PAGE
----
over $250,000, he’s only talking about the portion peoples’ incomes that
exceed $250,000. He’s not proposing to tax their entire incomes at the
higher rate that prevailed under Bill Clinton.
Republicans have tried to sow confusion about this. They want
Americans to believe, for example, that if the Bush tax cut ended, small
business owners with incomes of $251,000 a year would suddenly have to
pay 39 percent of their entire incomes in taxes rather than 35 percent.
They’d only have to pay the 39 percent rate on $1,000 – the
portion of their incomes over $250,000.
Get it? We already have a flat tax – flat within each bracket.
The real problem is the top brackets are set too low relative to
where the money is. The top-most bracket starts at $375,000 a year.
People with incomes higher than that pay 35 percent – again, only on
that portion of their incomes exceeding $375,000.
This is absurd. It means a professional who’s making, say, $380,000 a
year pays the same income-tax rate as a plutocrat pulling in $2 billion
or $20 billion.
Our current flat tax at the top is treating the nation’s professional
class exactly the same as it treats super-rich plutocrats. My doctor
pays the same rate as Steve Forbes.
Actually, it’s worse than that because the plutocrats get most of
their income in the form of capital gains, which are taxed at only 15
percent. That’s why America’s 400 richest people – who earned an average
of $300 million last year, and who have more wealth than the bottom 150
million Americans put together – now pay at a 17 percent rate
(according to the IRS).
The Republicans’ push for a flat tax masks what’s really going on.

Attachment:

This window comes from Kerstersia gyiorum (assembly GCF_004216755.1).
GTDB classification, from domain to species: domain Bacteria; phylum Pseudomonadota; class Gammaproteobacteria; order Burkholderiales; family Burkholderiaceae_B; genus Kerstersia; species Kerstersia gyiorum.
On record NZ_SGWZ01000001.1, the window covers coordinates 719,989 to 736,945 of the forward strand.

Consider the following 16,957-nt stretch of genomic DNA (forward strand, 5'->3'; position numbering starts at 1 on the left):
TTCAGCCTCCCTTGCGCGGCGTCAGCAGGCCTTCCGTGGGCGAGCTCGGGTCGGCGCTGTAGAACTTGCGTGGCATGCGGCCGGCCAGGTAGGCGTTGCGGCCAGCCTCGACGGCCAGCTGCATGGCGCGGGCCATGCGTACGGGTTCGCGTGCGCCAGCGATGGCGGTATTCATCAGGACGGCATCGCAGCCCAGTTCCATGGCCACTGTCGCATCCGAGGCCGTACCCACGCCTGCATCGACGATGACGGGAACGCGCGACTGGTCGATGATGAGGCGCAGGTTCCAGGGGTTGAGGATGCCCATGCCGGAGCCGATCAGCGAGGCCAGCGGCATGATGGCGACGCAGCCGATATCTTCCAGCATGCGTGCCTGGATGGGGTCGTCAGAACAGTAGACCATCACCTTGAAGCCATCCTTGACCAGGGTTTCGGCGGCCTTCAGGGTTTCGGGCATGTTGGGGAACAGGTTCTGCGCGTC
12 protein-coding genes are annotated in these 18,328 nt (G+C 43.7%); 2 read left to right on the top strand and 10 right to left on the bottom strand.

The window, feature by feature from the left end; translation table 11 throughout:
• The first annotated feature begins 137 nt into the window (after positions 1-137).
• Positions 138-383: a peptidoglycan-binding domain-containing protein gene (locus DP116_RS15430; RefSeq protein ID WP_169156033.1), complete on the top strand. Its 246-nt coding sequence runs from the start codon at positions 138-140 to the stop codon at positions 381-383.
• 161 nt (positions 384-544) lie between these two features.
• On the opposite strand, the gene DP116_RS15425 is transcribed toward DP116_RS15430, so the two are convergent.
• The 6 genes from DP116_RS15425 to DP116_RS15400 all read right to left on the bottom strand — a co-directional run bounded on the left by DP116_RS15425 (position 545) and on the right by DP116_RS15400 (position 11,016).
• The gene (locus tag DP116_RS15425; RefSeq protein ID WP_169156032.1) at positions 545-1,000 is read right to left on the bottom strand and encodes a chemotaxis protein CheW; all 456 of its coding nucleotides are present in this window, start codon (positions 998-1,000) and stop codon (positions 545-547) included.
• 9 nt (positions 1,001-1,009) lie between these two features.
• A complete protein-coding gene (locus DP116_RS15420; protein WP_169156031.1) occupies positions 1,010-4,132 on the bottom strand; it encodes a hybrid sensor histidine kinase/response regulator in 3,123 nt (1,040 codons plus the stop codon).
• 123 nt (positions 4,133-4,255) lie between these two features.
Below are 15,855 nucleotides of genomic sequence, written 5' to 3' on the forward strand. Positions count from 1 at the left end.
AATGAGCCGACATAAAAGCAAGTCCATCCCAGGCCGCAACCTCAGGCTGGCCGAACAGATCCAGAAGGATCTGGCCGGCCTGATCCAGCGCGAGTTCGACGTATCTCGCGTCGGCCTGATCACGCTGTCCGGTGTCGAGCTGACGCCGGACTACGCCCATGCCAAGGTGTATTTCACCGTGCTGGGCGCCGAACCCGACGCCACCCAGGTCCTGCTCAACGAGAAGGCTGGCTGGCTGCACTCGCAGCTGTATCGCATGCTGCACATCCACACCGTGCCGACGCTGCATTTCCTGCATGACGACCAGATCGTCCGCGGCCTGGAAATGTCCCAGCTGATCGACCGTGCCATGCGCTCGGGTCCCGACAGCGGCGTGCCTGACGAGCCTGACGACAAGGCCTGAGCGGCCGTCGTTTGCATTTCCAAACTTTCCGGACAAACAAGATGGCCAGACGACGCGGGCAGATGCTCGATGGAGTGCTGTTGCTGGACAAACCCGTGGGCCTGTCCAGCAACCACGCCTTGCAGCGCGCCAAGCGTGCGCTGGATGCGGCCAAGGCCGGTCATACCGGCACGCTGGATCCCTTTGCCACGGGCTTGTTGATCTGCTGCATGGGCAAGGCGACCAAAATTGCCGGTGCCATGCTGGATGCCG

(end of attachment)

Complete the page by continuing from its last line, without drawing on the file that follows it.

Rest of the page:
Remember: The top 1 percent is now raking in over 20 percent of the
nation’s total income and owns over 35 percent of the nation’s wealth.
Under almost anyone’s view of fairness, these are grotesque portions.
They’re especially large relative to what they were as recently as
thirty years ago, when the top 1 percent raked in under 10 percent. And
these huge portions at the top continue to increase.
Meanwhile, the top tax bracket is now 35 percent — the lowest it’s
been in three decades. Between the end of World War II and 1980 it never
fell below 70 percent.
Simple fairness requires three things: More tax brackets at the top,
higher rates in each bracket, and the treatment of all sources of income
(capital gains included) exactly the same.
Not only fairness demands it, but also fiscal prudence. A truly
progressive tax would bring in tens of billions of dollars a year from
the people at the top who are in the best position to afford it.
Regressives are pushing the flat tax as a smokescreen. They’d rather
not have anyone talk about the unfairness and fiscal absurdity of the
Rather than merely oppose the flat tax, sensible people should push
for a truly progressive tax – starting with a top rate of 70 percent on
that portion of anyone’s income exceeding $5 million, from whatever
Robert Reich is Chancellor's Professor of Public Policy at the University of California at Berkeley. He writes a blog at www.robertreich.org. His most recent book is Aftershock.